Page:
Hillary Clinton’s once inevitable march to the 2016 Democratic presidential nomination just became far less inevitable, as a new Iowa poll shows the former secretary of state rapidly losing ground to Sen. Bernie Sanders of Vermont, the self-described Democratic socialist who has railed against the “billionaire class” and Wall Street.
Echoing similar problems for Clinton in New Hampshire -- another early battleground state-- Clinton’s once seemingly insurmountable lead in Iowa has dropped to just seven points, according to a new Des Moines Register-Bloomberg Politics poll published Saturday night.
Clinton once led in Iowa with the support of more than 50 percent of Democrats, but she garnered just 37 percent of likely Democratic caucus goers in the latest poll, followed by Sanders with 30 percent. Vice President Joseph Biden, who is weighing a decision on whether to enter the race next month, placed third with 14 percent, while former Maryland governor Martin O’Malley turned in another underwhelming performance with just 3 percent.
Sanders startled the political world in mid-August by topping Clinton in New Hampshire with 44 percent of the vote compared to just 37 percent for Clinton among likely Democratic primary voters, according to a Boston Herald poll.
The typically dour, stern faced Sanders cracked a smile and seemed to struggle to contain his glee during back-to-back interviews on Sunday on CNN’s State of the Union with Jake Tapper and ABC’s This Week, which was hosted by Martha Raddatz.
Asked by Raddatz whether Clinton’s campaign was in big trouble because of the ongoing controversy over her mishandling of emails during her four years at the State Department and growing distrust of her among voters, Sanders replied, “I don’t know if her campaign is in trouble, but our campaign is doing great.”
“You know, it’s not just in Iowa, it’s in New Hampshire, it’s all across this country, Martha,” Sanders said. “People are just responding to our message that something is wrong when the middle class of this country continues to disappear. People are working longer hours for lower wages, and almost all of the new wealth and income is going to the top one percent. That is not the type of country, not the type of economy that the American people want or deserve.”
While polls have documented a steady and impressive rise in support for Sanders brand of populism and “tax-the-rich” rhetoric, he may be bumping up against a glass ceiling before too long. If Biden ultimately decided against entering the race, it would work to Clinton’s benefit, according to the new poll. Without Biden in the running, Clinton leads Sanders 43 percent to 35 percent in the Des Moines Register-Bloomberg Politics poll.
Moreover, while Sanders has found a ready audience among white liberals, college students and other young people, he has yet to make any appreciable inroads with blacks or Hispanics – two incredibly important Democratic constituencies. Moreover, with so much of his attention focused on domestic issues – including Social Security, soaring college tuition costs, environmental concerns and income inequality – Sanders has yet to be tested on national security and foreign policy questions that have dominated the Republican presidential campaign.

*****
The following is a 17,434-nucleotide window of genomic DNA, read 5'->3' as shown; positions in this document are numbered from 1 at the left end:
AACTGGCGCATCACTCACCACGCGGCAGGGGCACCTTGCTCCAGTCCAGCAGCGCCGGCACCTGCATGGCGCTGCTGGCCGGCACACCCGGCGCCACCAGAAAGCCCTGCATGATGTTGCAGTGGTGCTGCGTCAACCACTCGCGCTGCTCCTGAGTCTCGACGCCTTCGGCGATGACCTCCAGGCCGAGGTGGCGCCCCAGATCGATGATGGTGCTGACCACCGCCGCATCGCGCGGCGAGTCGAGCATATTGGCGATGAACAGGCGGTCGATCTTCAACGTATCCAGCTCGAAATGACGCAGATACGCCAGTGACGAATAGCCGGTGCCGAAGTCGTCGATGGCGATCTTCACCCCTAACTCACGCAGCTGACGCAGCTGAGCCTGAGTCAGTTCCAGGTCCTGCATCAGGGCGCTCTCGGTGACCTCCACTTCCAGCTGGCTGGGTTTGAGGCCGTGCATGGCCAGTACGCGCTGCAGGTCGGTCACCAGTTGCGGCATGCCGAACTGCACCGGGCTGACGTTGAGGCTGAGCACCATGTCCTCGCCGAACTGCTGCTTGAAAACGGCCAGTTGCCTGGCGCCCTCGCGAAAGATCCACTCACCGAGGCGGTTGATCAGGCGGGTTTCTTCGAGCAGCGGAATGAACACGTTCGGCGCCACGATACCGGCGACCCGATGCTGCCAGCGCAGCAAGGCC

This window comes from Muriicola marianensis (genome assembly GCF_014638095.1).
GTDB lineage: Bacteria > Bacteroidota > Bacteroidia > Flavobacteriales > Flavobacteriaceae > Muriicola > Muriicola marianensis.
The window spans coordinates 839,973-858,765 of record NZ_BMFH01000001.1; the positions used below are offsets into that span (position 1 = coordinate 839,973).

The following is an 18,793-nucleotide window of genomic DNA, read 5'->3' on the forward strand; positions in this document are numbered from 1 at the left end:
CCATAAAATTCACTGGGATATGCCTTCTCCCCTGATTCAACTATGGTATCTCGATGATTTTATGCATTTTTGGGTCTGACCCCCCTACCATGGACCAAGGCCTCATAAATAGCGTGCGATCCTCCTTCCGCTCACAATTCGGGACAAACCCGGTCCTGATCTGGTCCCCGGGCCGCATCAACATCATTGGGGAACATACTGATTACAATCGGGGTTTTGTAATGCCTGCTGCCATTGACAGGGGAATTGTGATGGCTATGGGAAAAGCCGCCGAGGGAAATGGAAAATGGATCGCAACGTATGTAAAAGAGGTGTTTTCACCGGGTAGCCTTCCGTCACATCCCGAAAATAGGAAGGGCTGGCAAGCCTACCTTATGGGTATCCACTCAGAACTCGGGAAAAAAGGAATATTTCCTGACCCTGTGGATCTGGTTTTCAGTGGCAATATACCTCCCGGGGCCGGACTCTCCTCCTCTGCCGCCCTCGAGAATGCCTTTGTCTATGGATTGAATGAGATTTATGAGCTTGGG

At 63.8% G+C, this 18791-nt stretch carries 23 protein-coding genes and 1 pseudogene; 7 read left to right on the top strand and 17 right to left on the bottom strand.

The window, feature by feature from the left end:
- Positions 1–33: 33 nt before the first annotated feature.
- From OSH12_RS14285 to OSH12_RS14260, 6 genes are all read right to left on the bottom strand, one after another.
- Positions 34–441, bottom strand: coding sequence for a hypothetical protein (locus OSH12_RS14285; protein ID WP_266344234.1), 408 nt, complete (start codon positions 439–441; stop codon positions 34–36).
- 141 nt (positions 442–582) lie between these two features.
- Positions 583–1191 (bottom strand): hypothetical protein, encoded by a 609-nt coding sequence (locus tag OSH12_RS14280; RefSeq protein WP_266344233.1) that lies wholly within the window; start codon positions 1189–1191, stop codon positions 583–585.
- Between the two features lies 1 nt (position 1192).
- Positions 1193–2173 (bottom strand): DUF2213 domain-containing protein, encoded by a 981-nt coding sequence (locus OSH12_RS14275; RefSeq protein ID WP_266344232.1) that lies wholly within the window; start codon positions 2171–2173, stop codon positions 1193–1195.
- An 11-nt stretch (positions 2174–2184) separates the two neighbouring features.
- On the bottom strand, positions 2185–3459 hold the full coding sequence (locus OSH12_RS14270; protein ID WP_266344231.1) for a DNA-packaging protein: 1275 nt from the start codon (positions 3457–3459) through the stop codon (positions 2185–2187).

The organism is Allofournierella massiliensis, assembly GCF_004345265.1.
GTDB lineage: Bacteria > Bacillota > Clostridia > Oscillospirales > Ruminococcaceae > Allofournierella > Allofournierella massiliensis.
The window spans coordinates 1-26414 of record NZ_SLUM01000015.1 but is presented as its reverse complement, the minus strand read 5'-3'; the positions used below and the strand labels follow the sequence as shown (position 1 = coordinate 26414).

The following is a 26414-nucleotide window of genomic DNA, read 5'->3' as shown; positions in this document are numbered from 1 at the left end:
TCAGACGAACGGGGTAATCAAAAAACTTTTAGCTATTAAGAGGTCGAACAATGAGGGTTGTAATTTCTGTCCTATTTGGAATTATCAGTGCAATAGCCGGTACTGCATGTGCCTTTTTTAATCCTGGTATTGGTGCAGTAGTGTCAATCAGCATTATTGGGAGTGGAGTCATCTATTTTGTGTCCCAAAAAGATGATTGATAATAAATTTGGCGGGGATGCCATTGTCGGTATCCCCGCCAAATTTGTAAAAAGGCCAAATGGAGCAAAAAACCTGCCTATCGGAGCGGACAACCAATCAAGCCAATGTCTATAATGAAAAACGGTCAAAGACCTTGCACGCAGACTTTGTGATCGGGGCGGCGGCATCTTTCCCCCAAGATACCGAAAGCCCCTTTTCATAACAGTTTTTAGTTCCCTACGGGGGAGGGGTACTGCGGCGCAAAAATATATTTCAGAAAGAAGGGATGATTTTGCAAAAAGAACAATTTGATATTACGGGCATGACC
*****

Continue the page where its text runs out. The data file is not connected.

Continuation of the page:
Indeed, Raddatz, an authority on defense and the war in the Middle East, forced Sanders to concede that he needed to do far more to demonstrate his bonifides to become the next commander in chief. “Absolutely, Martha, and we will,” Sanders responded. “In all fairness, we’ve only been in this race for three and a half months, and we have been focusing . . .on the economy, on the collapse of the American middle class, on massive income inequality. But you’re absolutely right--foreign policy is a huge issue.”
Media reports out of Minneapolis over the weekend indicated that members of the Democratic National Committee were uneasy about Clinton’s weakened stand, especially polling showing that a majority of Americans believe Clinton is dishonest or even a “liar” regarding the e-mail debacle that has drawn the attention of the FBI.
Clinton responded at the DNC gathering last Friday with a “red-meat” speech denouncing Republican frontrunner Donald Trump and his GOP rivals. She and her campaign organizers also made a show of strength by locking up the support of more than 400 party officials who will be super-delegates to the 2016 Democratic National Convention, or roughly 20 percent of the total delegates she will need to claim the nomination next summer.
But as the Washington Post reported yesterday, Clinton’s team has acknowledged that the email scandal has been handled badly – and allowed to fester for more than six months – and “has given rise to broader worries about her trustworthiness and sense of entitlement.”
This backstage Democratic drama is playing out while Trump continues to dominate the news cycle with his bombastic rhetoric about illegal immigrants, China’s threat to the U.S. economy, jobs, now street gangs, and the need to unshackle local police departments to go after thugs.
Sanders, a political independent who has caucused with the Democrats on Capitol Hill, told DNC members last week that the party needed to energize its base to avoid another low-turnout like the one in 2014 that handed control of the Senate to the Republicans.
In his first speech ever to the DNC, Sanders warned the party leaders that they risked another debacle in 2016 if they hitch their wagon to another establishment candidate – presumably meaning Clinton. “The same-old same-old will not work,” he declared.